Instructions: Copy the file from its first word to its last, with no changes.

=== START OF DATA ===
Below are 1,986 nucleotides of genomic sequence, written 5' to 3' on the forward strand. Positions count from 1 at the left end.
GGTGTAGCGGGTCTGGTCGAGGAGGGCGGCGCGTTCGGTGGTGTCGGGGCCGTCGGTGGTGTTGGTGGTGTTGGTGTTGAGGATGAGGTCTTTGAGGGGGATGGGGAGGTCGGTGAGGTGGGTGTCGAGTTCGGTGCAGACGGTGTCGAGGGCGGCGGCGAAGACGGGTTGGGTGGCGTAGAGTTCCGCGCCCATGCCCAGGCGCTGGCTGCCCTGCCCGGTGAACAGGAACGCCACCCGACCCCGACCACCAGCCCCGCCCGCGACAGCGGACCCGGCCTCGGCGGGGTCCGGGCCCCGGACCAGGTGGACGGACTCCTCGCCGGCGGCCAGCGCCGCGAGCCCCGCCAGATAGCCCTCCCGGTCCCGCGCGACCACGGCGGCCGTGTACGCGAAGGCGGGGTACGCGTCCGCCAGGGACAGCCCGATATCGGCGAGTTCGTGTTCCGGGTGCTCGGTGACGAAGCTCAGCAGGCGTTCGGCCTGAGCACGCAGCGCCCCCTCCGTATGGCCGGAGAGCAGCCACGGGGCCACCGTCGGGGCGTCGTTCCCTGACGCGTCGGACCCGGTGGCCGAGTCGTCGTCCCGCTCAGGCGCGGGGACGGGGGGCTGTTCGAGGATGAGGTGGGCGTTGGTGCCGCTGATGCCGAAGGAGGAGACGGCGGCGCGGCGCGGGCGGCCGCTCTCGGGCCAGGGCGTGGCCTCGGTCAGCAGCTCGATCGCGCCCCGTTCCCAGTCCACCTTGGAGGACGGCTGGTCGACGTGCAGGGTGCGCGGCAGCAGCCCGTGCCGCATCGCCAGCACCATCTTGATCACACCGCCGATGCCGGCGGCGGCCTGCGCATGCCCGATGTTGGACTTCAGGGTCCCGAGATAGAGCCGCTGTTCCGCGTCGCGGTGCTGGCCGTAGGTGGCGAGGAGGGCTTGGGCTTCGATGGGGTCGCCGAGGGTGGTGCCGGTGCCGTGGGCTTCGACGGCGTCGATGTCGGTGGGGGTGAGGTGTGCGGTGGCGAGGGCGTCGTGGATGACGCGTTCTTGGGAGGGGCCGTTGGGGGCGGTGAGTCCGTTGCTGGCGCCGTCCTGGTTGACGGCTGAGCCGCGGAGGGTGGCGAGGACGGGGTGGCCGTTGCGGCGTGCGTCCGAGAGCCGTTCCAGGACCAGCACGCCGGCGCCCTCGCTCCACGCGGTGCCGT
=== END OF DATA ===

Below are 1,986 nucleotides of genomic sequence, written 5' to 3' on the forward strand. Positions count from 1 at the left end.
GGTGTAGCGGGTCTGGTCGAGGAGGGCGGCGCGTTCGGTGGTGTCGGGGCCGTCGGTGGTGTTGGTGGTGTTGGTGTTGAGGATGAGGTCTTTGAGGGGGATGGGGAGGTCGGTGAGGTGGGTGTCGAGTTCGGTGCAGACGGTGTCGAGGGCGGCGGCGAAGACGGGTTGGGTGGCGTAGAGTTCCGCGCCCATGCCCAGGCGCTGGCTGCCCTGCCCGGTGAACAGGAACGCCACCCGACCCCGACCACCAGCCCCGCCCGCGACAGCGGACCCGGCCTCGGCGGGGTCCGGGCCCCGGACCAGGTGGACGGACTCCTCGCCGGCGGCCAGCGCCGCGAGCCCCGCCAGATAGCCCTCCCGGTCCCGCGCGACCACGGCGGCCGTGTACGCGAAGGCGGGGTACGCGTCCGCCAGGGACAGCCCGATATCGGCGAGTTCGTGTTCCGGGTGCTCGGTGACGAAGCTCAGCAGGCGTTCGGCCTGAGCACGCAGCGCCCCCTCCGTATGGCCGGAGAGCAGCCACGGGGCCACCGTCGGGGCGTCGTTCCCTGACGCGTCGGACCCGGTGGCCGAGTCGTCGTCCCGCTCAGGCGCGGGGACGGGGGGCTGTTCGAGGATGAGGTGGGCGTTGGTGCCGCTGATGCCGAAGGAGGAGACGGCGGCGCGGCGCGGGCGGCCGCTCTCGGGCCAGGGCGTGGCCTCGGTCAGCAGCTCGATCGCGCCCCGTTCCCAGTCCACCTTGGAGGACGGCTGGTCGACGTGCAGGGTGCGCGGCAGCAGCCCGTGCCGCATCGCCAGCACCATCTTGATCACACCGCCGATGCCGGCGGCGGCCTGCGCATGCCCGATGTTGGACTTCAGGGTCCCGAGATAGAGCCGCTGTTCCGCGTCGCGGTGCTGGCCGTAGGTGGCGAGGAGGGCTTGGGCTTCGATGGGGTCGCCGAGGGTGGTGCCGGTGCCGTGGGCTTCGACGGCGTCGATGTCGGTGGGGGTGAGGTGTGCGGTGGCGAGGGCGTCGTGGATGACGCGTTCTTGGGAGGGGCCGTTGGGGGCGGTGAGTCCGTTGCTGGCGCCGTCCTGGTTGACGGCTGAGCCGCGGAGGGTGGCGAGGACGGGGTGGCCGTTGCGGCGTGCGTCCGAGAGCCGTTCCAGGACCAGCACGCCGGCGCCCTCGCTCCACGCGGTGCCGT